|Arthur Ashe Stadium||23,771|
|Louis Armstrong Stadium||14,000|
In July 2008, the USTA Billie Jean King National Tennis Center and Arthur Ashe Stadium hosted its first ever non-tennis event, when the New York Liberty of the Women's National Basketball Association (WNBA) played in the " Liberty Outdoor Classic: 2008". The game itself was the first ever professional basketball regular season game ever played outdoors in the USA, by either men or women. The contest featured the Indiana Fever defeating the New York Liberty. 
USTA Billie Jean King National Tennis Center is the site of the annual New York State High School tennis championships, held in May. This tournament is sponsored by the New York State Public High School Athletic Association (NYSPHSAA).
In March 2020, in response to the coronavirus pandemic, the city proposed building a temporary 350-bed field hospital in the Billie Jean King National Tennis Center to treat overflow patients from area hospitals. 
- History of the USTA Billie Jean King National Tennis Center at Flushing Meadows
- Robson, Douglas (August 29, 2011). "New show court draws a crowd, quietly". USA TODAY. Retrieved September 4, 2011.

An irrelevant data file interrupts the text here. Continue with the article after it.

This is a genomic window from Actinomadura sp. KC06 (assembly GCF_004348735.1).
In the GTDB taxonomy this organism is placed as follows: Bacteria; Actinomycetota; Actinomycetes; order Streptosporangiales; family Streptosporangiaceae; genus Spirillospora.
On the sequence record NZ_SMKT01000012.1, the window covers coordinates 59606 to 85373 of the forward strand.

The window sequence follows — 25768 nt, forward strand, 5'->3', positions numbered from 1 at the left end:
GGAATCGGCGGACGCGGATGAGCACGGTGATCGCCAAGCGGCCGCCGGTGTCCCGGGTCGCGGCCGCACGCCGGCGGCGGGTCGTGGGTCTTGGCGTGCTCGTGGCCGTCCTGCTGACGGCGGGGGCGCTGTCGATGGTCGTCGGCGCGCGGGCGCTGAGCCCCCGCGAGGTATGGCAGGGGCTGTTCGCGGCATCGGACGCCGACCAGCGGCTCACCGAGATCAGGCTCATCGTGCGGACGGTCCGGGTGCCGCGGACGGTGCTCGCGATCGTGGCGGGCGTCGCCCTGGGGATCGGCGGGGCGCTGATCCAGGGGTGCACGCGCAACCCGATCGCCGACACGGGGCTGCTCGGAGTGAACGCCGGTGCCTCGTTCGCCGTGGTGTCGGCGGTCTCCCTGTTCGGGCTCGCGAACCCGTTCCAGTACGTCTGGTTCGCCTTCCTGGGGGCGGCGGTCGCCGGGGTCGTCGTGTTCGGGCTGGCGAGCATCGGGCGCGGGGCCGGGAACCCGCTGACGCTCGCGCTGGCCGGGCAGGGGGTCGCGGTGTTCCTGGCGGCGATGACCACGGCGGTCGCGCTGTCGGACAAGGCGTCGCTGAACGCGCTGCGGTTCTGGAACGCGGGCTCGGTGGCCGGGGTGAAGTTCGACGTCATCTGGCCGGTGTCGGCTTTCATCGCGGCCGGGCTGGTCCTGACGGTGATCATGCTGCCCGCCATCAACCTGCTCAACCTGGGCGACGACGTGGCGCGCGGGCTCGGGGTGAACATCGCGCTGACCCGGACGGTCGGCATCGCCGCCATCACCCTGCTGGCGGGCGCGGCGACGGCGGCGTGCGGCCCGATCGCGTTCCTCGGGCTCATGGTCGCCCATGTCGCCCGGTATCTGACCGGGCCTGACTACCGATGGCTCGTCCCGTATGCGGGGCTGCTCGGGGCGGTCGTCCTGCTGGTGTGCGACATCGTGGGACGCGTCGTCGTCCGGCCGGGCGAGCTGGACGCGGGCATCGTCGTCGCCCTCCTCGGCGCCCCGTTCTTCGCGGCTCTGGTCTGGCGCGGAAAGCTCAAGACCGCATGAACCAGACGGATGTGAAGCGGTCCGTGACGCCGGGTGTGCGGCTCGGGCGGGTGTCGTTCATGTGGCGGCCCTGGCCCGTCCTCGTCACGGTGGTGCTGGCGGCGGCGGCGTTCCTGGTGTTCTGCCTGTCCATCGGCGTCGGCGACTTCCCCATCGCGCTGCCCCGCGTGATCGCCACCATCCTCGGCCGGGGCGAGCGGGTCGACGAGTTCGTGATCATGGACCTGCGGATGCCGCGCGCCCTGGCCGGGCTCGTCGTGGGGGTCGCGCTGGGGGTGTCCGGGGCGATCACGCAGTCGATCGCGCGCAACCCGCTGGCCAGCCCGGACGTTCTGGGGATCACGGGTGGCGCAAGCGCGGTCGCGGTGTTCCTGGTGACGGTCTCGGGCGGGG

- Seating Charts. US Open official website. Retrieved September 4, 2011.
- About The USTA Billie Jean King National Tennis Center Archived January 1, 2011, at the Wayback Machine. National Tennis Center official webpage. USTA official website. Retrieved February 15, 2011.
- Belson, Ken (September 9, 2012). "Armstrong, Back When It Wasn't Tennis Rocking the House". New York Times. Retrieved December 9, 2014.
- Meyers, Naila-Jean; Zinser, Lynn (August 14, 2013). "U.S.T.A. to Put a Roof Over Arthur Ashe Stadium". The New York Times. Retrieved September 5, 2013.
- Robbins, Liz (July 20, 2008). "Liberty Has Its Moment in History, if Not a Victory". New York Times. Retrieved February 15, 2011.
- Honan, Katie (March 30, 2020). "Queens Stadium to Be Converted Into Temporary Hospital in Coronavirus Fight". Wall Street Journal. ISSN 0099-9660. Retrieved March 30, 2020.
|Wikimedia Commons has media related to USTA National Tennis Center.|
- USTA official website
- US Open official website
- Billie Jean King National Tennis Center official webpage. USTA official website
- NEWS: Ashe & Armstrong Stadiums. May 25, 2008. USTA official website
- New York City Sports Commission webpage. NYC: The Official Guide website
West Side Tennis Club